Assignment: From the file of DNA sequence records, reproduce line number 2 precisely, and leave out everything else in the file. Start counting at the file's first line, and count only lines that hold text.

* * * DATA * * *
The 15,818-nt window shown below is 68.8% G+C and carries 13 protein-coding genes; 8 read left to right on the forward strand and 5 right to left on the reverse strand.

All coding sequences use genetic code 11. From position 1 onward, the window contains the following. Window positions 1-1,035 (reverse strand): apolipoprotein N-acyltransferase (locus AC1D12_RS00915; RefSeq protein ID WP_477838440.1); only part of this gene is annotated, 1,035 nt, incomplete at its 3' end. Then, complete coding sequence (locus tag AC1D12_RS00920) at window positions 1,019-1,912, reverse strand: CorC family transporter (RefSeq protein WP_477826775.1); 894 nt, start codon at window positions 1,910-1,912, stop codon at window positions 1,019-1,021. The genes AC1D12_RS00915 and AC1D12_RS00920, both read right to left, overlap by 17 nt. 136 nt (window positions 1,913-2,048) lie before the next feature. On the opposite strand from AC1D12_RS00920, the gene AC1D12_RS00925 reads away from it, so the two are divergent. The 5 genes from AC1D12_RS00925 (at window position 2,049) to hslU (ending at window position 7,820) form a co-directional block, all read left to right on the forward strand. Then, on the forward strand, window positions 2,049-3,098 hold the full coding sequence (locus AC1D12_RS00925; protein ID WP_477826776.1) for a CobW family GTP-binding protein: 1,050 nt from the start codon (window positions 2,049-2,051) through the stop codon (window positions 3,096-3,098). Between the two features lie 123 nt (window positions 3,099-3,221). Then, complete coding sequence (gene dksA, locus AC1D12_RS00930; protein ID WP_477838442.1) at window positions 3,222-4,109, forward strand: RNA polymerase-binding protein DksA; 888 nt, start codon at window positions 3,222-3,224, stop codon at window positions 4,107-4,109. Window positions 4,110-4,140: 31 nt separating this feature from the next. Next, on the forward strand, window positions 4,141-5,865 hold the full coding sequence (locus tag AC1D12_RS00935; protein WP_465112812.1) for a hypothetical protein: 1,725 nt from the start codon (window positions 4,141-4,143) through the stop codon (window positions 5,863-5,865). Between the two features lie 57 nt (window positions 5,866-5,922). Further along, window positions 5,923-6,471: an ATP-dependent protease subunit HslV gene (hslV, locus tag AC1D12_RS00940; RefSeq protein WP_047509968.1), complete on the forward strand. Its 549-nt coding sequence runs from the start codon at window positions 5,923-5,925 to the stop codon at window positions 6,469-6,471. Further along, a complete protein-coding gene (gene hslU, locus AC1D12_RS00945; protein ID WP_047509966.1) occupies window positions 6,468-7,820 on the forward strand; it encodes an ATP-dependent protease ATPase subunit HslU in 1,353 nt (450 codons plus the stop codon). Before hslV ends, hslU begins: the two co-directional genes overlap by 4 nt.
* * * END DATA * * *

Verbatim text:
All coding sequences use genetic code 11. From position 1 onward, the window contains the following. Window positions 1-1,035 (reverse strand): apolipoprotein N-acyltransferase (locus AC1D12_RS00915; RefSeq protein ID WP_477838440.1); only part of this gene is annotated, 1,035 nt, incomplete at its 3' end. Then, complete coding sequence (locus tag AC1D12_RS00920) at window positions 1,019-1,912, reverse strand: CorC family transporter (RefSeq protein WP_477826775.1); 894 nt, start codon at window positions 1,910-1,912, stop codon at window positions 1,019-1,021. The genes AC1D12_RS00915 and AC1D12_RS00920, both read right to left, overlap by 17 nt. 136 nt (window positions 1,913-2,048) lie before the next feature. On the opposite strand from AC1D12_RS00920, the gene AC1D12_RS00925 reads away from it, so the two are divergent. The 5 genes from AC1D12_RS00925 (at window position 2,049) to hslU (ending at window position 7,820) form a co-directional block, all read left to right on the forward strand. Then, on the forward strand, window positions 2,049-3,098 hold the full coding sequence (locus AC1D12_RS00925; protein ID WP_477826776.1) for a CobW family GTP-binding protein: 1,050 nt from the start codon (window positions 2,049-2,051) through the stop codon (window positions 3,096-3,098). Between the two features lie 123 nt (window positions 3,099-3,221). Then, complete coding sequence (gene dksA, locus AC1D12_RS00930; protein ID WP_477838442.1) at window positions 3,222-4,109, forward strand: RNA polymerase-binding protein DksA; 888 nt, start codon at window positions 3,222-3,224, stop codon at window positions 4,107-4,109. Window positions 4,110-4,140: 31 nt separating this feature from the next. Next, on the forward strand, window positions 4,141-5,865 hold the full coding sequence (locus tag AC1D12_RS00935; protein WP_465112812.1) for a hypothetical protein: 1,725 nt from the start codon (window positions 4,141-4,143) through the stop codon (window positions 5,863-5,865). Between the two features lie 57 nt (window positions 5,866-5,922). Further along, window positions 5,923-6,471: an ATP-dependent protease subunit HslV gene (hslV, locus tag AC1D12_RS00940; RefSeq protein WP_047509968.1), complete on the forward strand. Its 549-nt coding sequence runs from the start codon at window positions 5,923-5,925 to the stop codon at window positions 6,469-6,471. Further along, a complete protein-coding gene (gene hslU, locus AC1D12_RS00945; protein ID WP_047509966.1) occupies window positions 6,468-7,820 on the forward strand; it encodes an ATP-dependent protease ATPase subunit HslU in 1,353 nt (450 codons plus the stop codon). Before hslV ends, hslU begins: the two co-directional genes overlap by 4 nt.